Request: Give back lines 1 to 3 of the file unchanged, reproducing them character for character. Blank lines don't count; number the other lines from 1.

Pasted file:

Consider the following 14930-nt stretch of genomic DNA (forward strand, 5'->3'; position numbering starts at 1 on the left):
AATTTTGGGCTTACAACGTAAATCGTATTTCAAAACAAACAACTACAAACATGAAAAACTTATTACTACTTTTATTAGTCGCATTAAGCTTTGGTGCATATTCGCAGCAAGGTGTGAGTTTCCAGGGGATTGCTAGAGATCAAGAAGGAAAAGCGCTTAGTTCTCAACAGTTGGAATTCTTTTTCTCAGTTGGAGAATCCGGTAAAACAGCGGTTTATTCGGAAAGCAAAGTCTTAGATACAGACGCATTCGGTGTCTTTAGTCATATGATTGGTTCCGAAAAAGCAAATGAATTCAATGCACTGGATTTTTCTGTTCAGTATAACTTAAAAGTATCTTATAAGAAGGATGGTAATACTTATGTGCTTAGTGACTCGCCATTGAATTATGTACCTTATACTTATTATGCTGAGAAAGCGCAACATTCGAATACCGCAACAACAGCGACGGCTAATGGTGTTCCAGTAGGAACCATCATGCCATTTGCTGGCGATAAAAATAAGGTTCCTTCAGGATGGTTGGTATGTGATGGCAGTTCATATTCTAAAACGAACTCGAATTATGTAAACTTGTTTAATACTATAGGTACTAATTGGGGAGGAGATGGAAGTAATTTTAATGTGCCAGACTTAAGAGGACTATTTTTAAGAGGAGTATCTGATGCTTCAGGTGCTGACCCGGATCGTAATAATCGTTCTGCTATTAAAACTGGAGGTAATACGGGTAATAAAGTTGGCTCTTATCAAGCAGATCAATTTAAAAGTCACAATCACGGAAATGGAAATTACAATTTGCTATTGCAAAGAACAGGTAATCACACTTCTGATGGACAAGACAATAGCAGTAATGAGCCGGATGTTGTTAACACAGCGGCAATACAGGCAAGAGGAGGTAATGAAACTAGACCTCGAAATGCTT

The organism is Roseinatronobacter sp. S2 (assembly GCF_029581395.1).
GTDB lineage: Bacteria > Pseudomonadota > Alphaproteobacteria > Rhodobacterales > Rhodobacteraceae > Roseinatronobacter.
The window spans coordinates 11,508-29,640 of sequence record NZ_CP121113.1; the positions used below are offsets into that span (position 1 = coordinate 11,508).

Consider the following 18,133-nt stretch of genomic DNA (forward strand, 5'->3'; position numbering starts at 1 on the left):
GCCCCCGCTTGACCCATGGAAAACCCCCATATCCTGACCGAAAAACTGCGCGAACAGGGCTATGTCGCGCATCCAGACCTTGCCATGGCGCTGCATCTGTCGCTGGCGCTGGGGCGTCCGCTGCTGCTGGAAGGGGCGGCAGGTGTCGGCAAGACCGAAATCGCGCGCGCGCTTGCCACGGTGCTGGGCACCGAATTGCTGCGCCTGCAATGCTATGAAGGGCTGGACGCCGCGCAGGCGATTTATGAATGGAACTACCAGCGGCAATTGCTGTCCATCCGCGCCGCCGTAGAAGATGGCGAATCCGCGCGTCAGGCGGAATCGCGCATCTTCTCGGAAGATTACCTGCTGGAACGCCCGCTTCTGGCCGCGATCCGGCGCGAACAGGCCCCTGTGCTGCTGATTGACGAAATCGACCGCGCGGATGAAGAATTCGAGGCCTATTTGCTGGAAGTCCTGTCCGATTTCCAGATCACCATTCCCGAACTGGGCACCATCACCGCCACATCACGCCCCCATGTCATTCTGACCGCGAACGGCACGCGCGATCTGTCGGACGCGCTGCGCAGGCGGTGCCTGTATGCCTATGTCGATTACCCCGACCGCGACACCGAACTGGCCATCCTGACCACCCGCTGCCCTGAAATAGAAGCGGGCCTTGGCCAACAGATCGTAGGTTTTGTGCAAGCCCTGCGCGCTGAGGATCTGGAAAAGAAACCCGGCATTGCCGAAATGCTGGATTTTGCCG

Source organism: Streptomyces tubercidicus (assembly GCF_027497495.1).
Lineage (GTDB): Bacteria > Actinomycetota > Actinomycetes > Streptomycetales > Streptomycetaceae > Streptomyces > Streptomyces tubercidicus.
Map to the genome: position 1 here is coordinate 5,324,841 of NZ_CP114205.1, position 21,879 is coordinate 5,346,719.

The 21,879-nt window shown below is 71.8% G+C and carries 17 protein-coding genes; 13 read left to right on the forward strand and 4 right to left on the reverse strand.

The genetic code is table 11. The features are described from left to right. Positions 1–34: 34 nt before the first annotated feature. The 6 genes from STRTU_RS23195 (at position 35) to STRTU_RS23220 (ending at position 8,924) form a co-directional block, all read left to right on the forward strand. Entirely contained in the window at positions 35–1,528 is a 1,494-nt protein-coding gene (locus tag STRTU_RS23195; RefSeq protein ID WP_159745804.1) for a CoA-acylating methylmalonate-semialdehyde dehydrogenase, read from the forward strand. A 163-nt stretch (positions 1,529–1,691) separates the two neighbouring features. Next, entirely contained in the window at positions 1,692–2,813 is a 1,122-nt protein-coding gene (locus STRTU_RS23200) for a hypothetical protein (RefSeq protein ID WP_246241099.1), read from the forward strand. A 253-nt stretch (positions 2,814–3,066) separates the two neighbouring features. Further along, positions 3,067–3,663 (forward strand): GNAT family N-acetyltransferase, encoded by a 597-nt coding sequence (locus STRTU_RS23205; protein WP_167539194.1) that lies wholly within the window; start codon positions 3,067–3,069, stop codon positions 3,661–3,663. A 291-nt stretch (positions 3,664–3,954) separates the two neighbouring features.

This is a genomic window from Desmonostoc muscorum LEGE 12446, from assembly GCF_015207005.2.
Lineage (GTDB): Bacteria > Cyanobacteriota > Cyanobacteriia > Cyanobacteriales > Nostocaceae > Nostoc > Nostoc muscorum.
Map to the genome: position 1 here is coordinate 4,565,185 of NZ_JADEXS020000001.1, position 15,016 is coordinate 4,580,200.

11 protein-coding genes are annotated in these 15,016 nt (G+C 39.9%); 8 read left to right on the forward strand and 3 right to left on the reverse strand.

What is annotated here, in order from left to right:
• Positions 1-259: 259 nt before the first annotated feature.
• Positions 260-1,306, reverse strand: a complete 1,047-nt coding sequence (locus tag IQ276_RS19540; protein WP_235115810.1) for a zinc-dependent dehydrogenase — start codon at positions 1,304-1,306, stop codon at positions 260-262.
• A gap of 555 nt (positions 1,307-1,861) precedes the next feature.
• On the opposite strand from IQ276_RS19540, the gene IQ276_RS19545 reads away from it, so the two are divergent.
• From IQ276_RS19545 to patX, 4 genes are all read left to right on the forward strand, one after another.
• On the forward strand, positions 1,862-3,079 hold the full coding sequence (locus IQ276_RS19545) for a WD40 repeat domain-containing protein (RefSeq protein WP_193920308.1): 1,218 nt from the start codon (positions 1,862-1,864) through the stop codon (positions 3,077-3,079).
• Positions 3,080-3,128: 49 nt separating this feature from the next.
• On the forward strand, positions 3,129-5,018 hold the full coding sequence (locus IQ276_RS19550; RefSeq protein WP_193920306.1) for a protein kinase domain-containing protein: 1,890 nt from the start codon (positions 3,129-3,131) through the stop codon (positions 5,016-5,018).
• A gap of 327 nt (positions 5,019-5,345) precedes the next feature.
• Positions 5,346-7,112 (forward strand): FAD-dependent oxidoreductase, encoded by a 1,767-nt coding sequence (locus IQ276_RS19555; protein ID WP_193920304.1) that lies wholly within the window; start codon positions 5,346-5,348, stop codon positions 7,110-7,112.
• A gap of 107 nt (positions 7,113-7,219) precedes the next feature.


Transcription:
Consider the following 14930-nt stretch of genomic DNA (forward strand, 5'->3'; position numbering starts at 1 on the left):
AATTTTGGGCTTACAACGTAAATCGTATTTCAAAACAAACAACTACAAACATGAAAAACTTATTACTACTTTTATTAGTCGCATTAAGCTTTGGTGCATATTCGCAGCAAGGTGTGAGTTTCCAGGGGATTGCTAGAGATCAAGAAGGAAAAGCGCTTAGTTCTCAACAGTTGGAATTCTTTTTCTCAGTTGGAGAATCCGGTAAAACAGCGGTTTATTCGGAAAGCAAAGTCTTAGATACAGACGCATTCGGTGTCTTTAGTCATATGATTGGTTCCGAAAAAGCAAATGAATTCAATGCACTGGATTTTTCTGTTCAGTATAACTTAAAAGTATCTTATAAGAAGGATGGTAATACTTATGTGCTTAGTGACTCGCCATTGAATTATGTACCTTATACTTATTATGCTGAGAAAGCGCAACATTCGAATACCGCAACAACAGCGACGGCTAATGGTGTTCCAGTAGGAACCATCATGCCATTTGCTGGCGATAAAAATAAGGTTCCTTCAGGATGGTTGGTATGTGATGGCAGTTCATATTCTAAAACGAACTCGAATTATGTAAACTTGTTTAATACTATAGGTACTAATTGGGGAGGAGATGGAAGTAATTTTAATGTGCCAGACTTAAGAGGACTATTTTTAAGAGGAGTATCTGATGCTTCAGGTGCTGACCCGGATCGTAATAATCGTTCTGCTATTAAAACTGGAGGTAATACGGGTAATAAAGTTGGCTCTTATCAAGCAGATCAATTTAAAAGTCACAATCACGGAAATGGAAATTACAATTTGCTATTGCAAAGAACAGGTAATCACACTTCTGATGGACAAGACAATAGCAGTAATGAGCCGGATGTTGTTAACACAGCGGCAATACAGGCAAGAGGAGGTAATGAAACTAGACCTCGAAATGCTT

The organism is Roseinatronobacter sp. S2 (assembly GCF_029581395.1).